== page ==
Developed and Advocated by the Predictability, Predictions
and Applications Interface (PPAI) Panel of US CLIVAR
The goal of this postdoctoral program is to grow the pool of scientists qualified to transfer advances in climate science and climate prediction into climate-related decision framework(s) and decision tools.
Demand for research and guidance in climate-related risk management and decision-making has increased in recent years. This is due in part to the work of those involved in the NOAA RISA (Regional Integrated Sciences and Assessments) program and to the efforts of a relatively small group of scientists incorporating stakeholder interaction into their research. A growing number of people and institutions are emerging to work at this interface, but demand for these people exceeds supply. Demand also stems from constant advances within climate science, including better understanding of predictability, better prediction ability, higher resolution of prediction products, and greater climate awareness. These scientific advances make concerted efforts at the applications interface all the more imperative, since individuals are needed who understand both climate science and needs of decision-makers. Increasing interest from communities that engage in decision support and risk/disaster management makes this an opportune time to launch a postdoctoral program aimed at this demand. Wide societal interest also broadens the base from which potential candidates could be recruited. One approach to grow the pool of climate scientists who can work effectively at the climate-society boundary is to encourage talented recent PhDs with expertise in climate science to work directly with institutions engaged in climate-related risk management and decision-making. This developing body of professionals will simultaneously be scientifically and technically capable in climate sciences and possess an understanding of the needs and issues that affect climate-related sectoral decisions. All participants will inevitably gain new perspectives on the opportunities and limitations of incorporating climate information into decisions. This program offers a process for recruiting and training individuals with a focus on practical experience, and offers the prestige that comes from a participation in a nationally recognized and coordinated program.
Institutional Collaboration & Setting
It is envisioned that the postdoc will be jointly affiliated, with supervision shared between two institutions: an institution that contributes expertise on climate research (“Climate Research Institution”, hereafter CR partner) and an institution responsible for, or strongly linked to, decision making or risk management influenced by climate variability and/or change (“Decision Making Institution”, hereafter DM partner). Maximum interaction with the DM partner is necessary if the project is to truly benefit that institution. The postdoctoral scientist will require mentorship from both the CR partner and the DM partner to most effectively bring advances in climate science to bear in a DM environment.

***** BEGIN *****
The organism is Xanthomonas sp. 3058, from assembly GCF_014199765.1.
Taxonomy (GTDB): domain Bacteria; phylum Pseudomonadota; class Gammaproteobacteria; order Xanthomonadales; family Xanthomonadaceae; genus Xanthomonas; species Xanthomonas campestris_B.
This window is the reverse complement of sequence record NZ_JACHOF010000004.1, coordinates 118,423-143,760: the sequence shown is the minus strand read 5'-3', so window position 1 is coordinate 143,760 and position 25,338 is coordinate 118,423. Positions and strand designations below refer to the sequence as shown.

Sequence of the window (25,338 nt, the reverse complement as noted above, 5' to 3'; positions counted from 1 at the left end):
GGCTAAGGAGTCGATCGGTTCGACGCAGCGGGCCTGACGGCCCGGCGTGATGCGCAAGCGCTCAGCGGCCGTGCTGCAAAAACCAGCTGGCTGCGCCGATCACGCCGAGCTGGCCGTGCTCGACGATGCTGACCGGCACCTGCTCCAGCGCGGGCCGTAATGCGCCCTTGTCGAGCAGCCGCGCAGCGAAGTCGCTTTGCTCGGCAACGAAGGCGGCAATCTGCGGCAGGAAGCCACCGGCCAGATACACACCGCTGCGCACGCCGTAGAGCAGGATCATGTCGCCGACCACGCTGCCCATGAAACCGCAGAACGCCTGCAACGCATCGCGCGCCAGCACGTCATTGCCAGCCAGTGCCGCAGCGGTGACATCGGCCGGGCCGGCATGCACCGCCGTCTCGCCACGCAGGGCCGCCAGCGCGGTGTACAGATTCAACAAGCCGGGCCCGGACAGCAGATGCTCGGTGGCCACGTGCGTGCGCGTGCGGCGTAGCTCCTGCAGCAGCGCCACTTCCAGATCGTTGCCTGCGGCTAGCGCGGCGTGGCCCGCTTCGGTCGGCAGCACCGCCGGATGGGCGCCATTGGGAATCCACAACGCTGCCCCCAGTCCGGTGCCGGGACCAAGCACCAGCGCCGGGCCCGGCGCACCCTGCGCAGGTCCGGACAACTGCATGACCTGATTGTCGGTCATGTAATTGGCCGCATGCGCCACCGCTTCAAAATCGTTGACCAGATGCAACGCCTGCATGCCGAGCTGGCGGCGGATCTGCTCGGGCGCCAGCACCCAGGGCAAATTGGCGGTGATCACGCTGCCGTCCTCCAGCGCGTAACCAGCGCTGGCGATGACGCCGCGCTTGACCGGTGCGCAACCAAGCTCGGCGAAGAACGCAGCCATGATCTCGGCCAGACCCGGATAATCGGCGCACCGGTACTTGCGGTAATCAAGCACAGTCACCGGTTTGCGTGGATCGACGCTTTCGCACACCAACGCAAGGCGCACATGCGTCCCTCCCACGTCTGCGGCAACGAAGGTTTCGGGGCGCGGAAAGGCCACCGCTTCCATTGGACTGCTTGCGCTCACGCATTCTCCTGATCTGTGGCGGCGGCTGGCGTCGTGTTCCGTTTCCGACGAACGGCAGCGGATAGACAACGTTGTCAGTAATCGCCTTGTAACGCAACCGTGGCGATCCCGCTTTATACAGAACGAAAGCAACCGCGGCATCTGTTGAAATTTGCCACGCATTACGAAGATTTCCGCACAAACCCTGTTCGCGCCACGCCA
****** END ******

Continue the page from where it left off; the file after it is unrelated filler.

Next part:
Climate Research Institutions: The CR partner should be involved in the development, production and application of climate information. Examples of such institutions include, but are not limited to, universities tied to the RISAs, Regional Climate Centers, and federal research facilities. Participation in this program provides the opportunity to conduct scientific climate research on topics that include observational studies, short- to long-term climate forecasts, and decision or verification systems design relevant to a specific societal need. More importantly, the collaborative structure of the program enables application of that research in a real world setting, with the potential to influence future operational practices.
Decision Making Institutions: The DM partner is involved in climate-related risk management and decision-making or linked directly to agencies that are. Examples include national-, regional-, state-, or municipal-level agencies and organizations (public and non-profit) that manage or regulate natural resources, prepare for natural disasters, or prevent or reduce the impacts of public health emergencies. Areas of study may include water resource management, ecosystems, coastal risk management, hydrometeorological disasters, public health, and energy. Participation in PACE allows these institutions to engage fresh intellectual capacity from the climate community to work on problems relevant to their operations/decision making. Such collaborative work strengthens bridges between the institutions through focused personal collaboration.